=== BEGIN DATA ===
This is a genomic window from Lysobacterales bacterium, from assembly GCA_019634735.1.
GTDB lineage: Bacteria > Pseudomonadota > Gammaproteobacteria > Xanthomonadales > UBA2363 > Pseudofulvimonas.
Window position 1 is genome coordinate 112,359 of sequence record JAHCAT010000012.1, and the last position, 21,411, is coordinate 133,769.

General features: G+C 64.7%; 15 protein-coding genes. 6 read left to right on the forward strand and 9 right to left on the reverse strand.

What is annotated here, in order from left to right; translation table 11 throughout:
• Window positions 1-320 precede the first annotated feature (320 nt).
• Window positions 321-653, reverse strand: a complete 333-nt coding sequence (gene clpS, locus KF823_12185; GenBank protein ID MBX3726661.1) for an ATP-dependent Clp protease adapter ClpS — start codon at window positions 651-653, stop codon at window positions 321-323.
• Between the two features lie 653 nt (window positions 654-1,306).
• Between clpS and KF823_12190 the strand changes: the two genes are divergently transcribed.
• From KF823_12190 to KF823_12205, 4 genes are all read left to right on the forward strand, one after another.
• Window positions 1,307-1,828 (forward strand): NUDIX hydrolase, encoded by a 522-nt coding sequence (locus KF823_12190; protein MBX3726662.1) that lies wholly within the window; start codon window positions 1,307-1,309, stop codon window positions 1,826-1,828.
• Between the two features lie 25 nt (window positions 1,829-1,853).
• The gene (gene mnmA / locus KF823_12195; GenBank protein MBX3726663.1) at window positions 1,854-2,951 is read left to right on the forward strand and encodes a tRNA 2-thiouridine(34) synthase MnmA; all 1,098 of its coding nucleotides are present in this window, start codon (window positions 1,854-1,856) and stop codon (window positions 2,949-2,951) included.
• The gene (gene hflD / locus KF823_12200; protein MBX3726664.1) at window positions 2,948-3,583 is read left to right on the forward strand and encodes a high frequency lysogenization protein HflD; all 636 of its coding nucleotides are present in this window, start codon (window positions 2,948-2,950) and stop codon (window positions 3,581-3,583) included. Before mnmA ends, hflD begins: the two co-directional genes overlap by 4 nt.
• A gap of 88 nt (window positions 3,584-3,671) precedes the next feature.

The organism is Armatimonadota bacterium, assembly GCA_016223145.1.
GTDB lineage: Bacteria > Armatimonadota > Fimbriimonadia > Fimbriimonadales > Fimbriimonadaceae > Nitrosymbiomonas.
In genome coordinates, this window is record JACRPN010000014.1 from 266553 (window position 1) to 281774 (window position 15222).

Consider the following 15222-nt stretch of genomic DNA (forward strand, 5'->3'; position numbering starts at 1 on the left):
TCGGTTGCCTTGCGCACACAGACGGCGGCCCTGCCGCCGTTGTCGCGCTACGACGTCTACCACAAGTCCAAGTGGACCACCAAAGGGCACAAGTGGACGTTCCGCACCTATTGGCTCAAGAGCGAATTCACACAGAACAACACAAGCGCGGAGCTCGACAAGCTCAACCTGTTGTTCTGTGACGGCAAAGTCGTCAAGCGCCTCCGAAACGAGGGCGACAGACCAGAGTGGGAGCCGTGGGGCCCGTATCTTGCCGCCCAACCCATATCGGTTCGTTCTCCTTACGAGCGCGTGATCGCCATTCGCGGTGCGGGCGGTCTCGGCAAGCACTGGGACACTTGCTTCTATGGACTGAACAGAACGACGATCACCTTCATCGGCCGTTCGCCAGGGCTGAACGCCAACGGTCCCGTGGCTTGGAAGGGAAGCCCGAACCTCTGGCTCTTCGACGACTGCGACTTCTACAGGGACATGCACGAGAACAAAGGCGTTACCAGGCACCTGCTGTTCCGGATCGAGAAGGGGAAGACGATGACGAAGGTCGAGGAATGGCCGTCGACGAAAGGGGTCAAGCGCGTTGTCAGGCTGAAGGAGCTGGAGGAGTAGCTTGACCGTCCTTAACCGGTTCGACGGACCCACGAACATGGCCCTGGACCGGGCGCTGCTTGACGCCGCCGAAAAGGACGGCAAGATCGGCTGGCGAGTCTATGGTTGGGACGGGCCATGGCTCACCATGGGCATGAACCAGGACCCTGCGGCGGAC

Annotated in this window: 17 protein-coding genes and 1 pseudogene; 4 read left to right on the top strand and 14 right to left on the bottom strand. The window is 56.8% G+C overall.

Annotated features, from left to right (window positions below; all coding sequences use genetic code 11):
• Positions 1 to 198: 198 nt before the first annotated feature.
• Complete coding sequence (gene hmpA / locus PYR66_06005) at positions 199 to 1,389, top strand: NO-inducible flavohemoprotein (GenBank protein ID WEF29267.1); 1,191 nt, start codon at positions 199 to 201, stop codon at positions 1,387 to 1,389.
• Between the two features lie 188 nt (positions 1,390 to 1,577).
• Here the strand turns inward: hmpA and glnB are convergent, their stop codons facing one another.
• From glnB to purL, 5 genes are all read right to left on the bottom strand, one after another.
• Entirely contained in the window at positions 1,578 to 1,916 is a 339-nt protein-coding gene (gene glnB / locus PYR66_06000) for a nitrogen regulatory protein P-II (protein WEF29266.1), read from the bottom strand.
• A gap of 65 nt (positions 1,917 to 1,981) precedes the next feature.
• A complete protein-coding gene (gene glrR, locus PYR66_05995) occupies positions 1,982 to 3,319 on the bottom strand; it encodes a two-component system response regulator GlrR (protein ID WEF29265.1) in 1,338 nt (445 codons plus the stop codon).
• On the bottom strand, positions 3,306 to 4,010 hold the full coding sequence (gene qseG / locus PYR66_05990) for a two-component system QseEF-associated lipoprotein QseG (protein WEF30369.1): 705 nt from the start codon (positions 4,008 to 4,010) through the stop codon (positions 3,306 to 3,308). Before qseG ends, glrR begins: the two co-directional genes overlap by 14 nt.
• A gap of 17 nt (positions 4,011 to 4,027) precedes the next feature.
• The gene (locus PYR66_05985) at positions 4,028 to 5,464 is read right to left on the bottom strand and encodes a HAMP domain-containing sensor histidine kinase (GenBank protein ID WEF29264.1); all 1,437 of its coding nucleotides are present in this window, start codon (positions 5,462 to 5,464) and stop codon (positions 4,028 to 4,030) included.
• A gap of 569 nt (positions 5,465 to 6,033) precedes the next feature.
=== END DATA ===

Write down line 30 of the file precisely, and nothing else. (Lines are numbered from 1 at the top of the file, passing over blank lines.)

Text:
• A complete protein-coding gene (gene glrR, locus PYR66_05995) occupies positions 1,982 to 3,319 on the bottom strand; it encodes a two-component system response regulator GlrR (protein ID WEF29265.1) in 1,338 nt (445 codons plus the stop codon).